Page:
I made my first visit of the year to the BBC Proms this weekend, a wonderful institution that has been going on for over one hundred years. And by the crowds that queued to get in, it seems that it is still in wonderful health. You would think that with the world and the country in turmoil, things like classical concerts would be the last thing on people’s minds. But no, the Royal Albert Hall was packed to enjoy a programme featuring Beethoven’s ‘Erioca’ symphony.
I love to see new crowds enjoying culture when they could quite easily stay at home and watch Big Brother 81 or X Factor 56 but, and I may be at risk of sounding like an old man here, I wish they would respect the institution a little bit more.
Next to me was an Asian man who had the audacity to set up a camcorder on a tripod in order to record the concert, before he was politely told to put it away by a steward. It still didn’t stop him snapping several hundred photographs of people and the orchestra while the concert was under way, or indeed to film some if it!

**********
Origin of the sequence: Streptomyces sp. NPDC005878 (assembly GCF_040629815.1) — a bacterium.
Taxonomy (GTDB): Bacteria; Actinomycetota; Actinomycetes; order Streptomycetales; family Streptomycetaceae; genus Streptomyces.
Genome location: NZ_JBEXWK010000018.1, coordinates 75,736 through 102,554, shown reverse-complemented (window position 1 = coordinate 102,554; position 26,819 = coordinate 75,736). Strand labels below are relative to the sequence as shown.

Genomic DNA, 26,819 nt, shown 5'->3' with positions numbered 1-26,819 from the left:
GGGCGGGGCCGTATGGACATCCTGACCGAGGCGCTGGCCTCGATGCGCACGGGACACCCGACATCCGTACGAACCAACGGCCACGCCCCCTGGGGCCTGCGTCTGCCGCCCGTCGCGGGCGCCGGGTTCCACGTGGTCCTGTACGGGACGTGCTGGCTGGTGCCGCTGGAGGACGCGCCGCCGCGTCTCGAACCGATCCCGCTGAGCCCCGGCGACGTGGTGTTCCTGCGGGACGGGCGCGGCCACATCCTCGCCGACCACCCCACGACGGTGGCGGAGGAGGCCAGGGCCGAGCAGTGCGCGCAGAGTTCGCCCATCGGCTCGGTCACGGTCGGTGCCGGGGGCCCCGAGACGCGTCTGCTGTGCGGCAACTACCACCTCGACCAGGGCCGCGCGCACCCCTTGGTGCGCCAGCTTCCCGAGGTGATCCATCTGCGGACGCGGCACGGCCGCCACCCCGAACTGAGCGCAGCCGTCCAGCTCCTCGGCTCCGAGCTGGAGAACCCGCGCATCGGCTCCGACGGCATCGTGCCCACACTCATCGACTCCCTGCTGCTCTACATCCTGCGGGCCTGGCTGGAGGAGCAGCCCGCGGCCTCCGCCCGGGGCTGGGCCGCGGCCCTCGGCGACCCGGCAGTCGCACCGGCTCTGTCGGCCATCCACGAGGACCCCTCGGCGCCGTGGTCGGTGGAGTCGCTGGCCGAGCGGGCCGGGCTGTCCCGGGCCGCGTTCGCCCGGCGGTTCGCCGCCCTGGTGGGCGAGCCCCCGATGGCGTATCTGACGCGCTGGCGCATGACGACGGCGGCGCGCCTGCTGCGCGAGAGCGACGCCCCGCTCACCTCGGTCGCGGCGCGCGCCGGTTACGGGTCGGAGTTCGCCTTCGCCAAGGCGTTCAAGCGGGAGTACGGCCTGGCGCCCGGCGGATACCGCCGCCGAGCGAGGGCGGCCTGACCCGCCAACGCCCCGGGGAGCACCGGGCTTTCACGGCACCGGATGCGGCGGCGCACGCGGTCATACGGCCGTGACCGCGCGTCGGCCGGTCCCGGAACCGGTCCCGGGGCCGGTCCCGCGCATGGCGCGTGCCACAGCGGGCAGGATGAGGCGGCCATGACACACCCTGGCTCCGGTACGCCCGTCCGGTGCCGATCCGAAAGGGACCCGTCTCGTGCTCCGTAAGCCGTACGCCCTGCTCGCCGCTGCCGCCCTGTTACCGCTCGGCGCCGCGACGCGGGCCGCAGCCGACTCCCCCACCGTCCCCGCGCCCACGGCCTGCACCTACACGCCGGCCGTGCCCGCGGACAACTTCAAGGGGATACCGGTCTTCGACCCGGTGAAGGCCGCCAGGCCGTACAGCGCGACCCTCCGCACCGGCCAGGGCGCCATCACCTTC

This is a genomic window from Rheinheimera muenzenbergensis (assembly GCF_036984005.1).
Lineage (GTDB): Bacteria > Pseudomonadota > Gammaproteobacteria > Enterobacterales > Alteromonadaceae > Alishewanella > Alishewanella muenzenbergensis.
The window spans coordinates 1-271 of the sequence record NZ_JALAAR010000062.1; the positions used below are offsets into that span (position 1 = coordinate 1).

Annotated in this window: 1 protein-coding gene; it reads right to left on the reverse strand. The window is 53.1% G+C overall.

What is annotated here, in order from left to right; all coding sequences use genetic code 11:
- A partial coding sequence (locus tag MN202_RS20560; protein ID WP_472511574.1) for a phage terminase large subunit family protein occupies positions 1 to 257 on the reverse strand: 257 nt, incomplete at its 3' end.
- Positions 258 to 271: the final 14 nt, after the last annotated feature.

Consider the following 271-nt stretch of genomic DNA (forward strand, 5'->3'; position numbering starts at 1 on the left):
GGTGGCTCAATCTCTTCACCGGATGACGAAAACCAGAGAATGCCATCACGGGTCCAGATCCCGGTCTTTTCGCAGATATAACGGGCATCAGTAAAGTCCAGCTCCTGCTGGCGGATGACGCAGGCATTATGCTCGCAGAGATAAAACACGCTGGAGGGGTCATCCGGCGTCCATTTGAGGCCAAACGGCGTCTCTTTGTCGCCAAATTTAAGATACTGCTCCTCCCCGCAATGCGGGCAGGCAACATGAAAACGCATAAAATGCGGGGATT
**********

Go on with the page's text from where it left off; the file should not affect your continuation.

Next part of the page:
Then there were plenty of other people who couldn’t stay away from their mobile phones for more than a minute at a time, despite the fact that a fairly loud announcement before the start of the concert asks for mobile phones to be switched off. It makes you wonder what could possibly be so important that you would feel obliged to text during the performance of such a wonderful work of art, as well as to affect the enjoyment of others. Perhaps they wanted to find out who had been voted off Big Brother?
Much more fun to see were the crowds surrounding the Round Pond in Kensington Gardens and to watch the wild birds surrounding the crowds while bread was distributed. And to see the starlings hopping around with bread in their beaks while being chased by pigeons. It was like something out of Benny Hill. Funnier still was one young girl picking up pigeons to look at them!
For me, nature wins over humans every time.